- You have never had a heart attack, stroke, blood clot of any kind and you had no problems with hormonal birth control use if ever used
- Use of non equine estrogen (no premarin) and natural progesterone in low risk situations described above can usually be safely used for up to 5 yrs.
- Use of estrogen patch and prometrium (natural progesterone) is felt to be safest combination, and I recommend tapering off in 3-5 years.
- If you have had a hysterectomy for non cancerous reasons like fibroid, heavy menses; then estrogen patch alone is usually safe for 5-8 yrs but I recommend tapering off by 10 yrs.
- If you are going to use HRT, I feel regular mammograms are a must. It is not the perfect screening tool but it is the best we have at this point. If you are going to do something that may increase your risk of developing a problem, you would be wise to screen for that problem and catch it early.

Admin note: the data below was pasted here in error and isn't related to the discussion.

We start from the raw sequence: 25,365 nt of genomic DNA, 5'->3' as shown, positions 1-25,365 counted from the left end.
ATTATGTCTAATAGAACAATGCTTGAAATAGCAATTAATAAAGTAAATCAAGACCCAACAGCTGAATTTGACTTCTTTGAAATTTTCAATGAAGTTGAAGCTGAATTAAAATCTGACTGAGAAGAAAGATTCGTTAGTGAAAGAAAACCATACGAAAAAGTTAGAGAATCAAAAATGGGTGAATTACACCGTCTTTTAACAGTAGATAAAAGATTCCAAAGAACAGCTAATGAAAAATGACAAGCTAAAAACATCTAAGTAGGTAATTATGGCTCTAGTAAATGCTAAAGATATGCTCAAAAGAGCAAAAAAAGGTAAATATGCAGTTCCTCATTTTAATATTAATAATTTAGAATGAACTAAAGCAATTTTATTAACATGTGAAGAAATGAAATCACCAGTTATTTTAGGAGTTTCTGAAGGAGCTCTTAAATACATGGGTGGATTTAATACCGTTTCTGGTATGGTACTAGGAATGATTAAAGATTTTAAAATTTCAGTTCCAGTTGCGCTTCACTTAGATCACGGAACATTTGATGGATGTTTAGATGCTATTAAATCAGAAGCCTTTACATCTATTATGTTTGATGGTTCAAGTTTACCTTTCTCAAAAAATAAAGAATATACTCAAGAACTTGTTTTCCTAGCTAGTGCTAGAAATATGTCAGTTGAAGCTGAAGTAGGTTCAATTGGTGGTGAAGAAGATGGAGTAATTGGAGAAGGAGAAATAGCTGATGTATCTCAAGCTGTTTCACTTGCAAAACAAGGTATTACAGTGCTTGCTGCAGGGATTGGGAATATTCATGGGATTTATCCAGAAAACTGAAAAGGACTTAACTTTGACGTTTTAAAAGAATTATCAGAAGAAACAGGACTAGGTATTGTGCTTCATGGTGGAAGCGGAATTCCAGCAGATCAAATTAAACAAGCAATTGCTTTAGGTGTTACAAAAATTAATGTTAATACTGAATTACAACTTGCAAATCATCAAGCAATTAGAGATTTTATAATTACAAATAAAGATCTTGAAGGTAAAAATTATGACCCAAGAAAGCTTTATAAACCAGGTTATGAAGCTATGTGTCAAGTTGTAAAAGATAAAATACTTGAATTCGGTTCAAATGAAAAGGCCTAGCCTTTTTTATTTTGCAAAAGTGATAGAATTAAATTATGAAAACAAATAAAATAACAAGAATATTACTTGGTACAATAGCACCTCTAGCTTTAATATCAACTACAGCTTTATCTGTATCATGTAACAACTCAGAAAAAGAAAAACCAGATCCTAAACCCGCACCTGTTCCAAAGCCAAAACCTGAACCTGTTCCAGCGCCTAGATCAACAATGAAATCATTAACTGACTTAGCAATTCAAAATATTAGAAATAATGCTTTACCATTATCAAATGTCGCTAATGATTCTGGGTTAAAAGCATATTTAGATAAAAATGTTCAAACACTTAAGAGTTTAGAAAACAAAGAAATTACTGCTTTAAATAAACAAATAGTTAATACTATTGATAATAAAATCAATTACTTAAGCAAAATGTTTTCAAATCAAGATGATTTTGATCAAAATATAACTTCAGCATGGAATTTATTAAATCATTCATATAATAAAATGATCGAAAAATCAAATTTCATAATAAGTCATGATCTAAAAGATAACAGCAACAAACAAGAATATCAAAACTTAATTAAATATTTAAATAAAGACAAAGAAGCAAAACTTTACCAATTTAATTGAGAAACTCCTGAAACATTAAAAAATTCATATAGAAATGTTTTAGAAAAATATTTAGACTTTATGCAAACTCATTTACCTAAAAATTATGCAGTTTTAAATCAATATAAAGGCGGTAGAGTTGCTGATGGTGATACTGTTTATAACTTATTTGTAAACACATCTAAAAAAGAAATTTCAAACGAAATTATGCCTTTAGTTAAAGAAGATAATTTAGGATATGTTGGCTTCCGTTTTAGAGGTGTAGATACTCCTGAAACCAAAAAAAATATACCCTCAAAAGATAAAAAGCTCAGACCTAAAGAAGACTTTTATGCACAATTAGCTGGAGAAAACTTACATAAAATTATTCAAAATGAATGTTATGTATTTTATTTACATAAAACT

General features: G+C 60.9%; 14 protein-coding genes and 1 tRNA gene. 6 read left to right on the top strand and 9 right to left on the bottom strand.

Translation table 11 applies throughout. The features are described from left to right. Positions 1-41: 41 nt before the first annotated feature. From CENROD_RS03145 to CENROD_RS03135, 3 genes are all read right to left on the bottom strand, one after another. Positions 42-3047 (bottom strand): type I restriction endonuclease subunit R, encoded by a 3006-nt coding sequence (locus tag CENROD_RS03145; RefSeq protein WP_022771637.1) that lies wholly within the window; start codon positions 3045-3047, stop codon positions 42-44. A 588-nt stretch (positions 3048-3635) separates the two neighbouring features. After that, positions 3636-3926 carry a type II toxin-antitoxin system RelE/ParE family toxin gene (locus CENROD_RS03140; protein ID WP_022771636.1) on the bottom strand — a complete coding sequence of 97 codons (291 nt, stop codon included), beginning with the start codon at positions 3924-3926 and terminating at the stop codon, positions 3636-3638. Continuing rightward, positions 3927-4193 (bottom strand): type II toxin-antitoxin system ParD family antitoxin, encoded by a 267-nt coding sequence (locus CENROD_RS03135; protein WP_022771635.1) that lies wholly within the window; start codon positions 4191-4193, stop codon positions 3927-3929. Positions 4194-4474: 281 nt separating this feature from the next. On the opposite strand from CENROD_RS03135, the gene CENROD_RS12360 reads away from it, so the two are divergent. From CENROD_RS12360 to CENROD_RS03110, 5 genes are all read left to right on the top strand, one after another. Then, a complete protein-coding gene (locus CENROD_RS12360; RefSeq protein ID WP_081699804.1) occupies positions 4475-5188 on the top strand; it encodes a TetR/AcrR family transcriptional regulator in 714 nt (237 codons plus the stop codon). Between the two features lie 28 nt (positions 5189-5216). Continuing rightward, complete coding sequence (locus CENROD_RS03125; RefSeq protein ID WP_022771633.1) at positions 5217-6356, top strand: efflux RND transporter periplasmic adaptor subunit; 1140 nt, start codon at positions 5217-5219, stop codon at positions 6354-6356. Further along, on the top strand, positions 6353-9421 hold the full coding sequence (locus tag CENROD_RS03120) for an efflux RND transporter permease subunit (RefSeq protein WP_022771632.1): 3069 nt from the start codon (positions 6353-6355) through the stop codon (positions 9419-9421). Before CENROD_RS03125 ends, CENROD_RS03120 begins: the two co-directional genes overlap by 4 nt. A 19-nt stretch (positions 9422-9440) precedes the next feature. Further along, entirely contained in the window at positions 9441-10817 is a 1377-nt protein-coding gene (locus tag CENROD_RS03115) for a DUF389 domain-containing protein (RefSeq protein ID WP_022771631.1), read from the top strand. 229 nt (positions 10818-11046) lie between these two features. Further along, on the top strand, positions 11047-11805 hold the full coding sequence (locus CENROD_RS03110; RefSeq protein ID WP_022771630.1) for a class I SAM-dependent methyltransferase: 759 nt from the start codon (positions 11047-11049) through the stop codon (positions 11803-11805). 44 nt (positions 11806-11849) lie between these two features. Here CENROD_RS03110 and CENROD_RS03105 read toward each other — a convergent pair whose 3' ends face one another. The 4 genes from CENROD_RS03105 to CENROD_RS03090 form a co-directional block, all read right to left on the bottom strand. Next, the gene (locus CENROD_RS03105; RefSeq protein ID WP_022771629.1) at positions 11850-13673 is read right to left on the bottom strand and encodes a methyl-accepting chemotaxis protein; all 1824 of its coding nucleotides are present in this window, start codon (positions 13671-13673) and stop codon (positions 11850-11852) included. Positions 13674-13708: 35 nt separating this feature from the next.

I am an advocate for HRT use in the safe and proper setting. I used it myself for 2 years at the onset of menopausal symptoms and it helped me cope with hot flashes, sleep deprivation and fatigue. My menopause came early, 45 yrs old, and took me completely by surprise! I tapered off when the findings of WHI came out because of the initial concerns this study raised; even though I am at low risk for cancer and cardiovascular illness. My own journey since then has focused on controlling symptoms though healthy diet and exercise, time for relaxation to promote sleep, and occasional use of herbs to help with sleep. After 10 yrs and more, I still get hot flashes but they are mild.
Every women’s journey through menopause is different. We have some similarity of symptoms, but the degree to which symptoms affect us are variable as is our ability to cope. Thus the need for an individualized approach!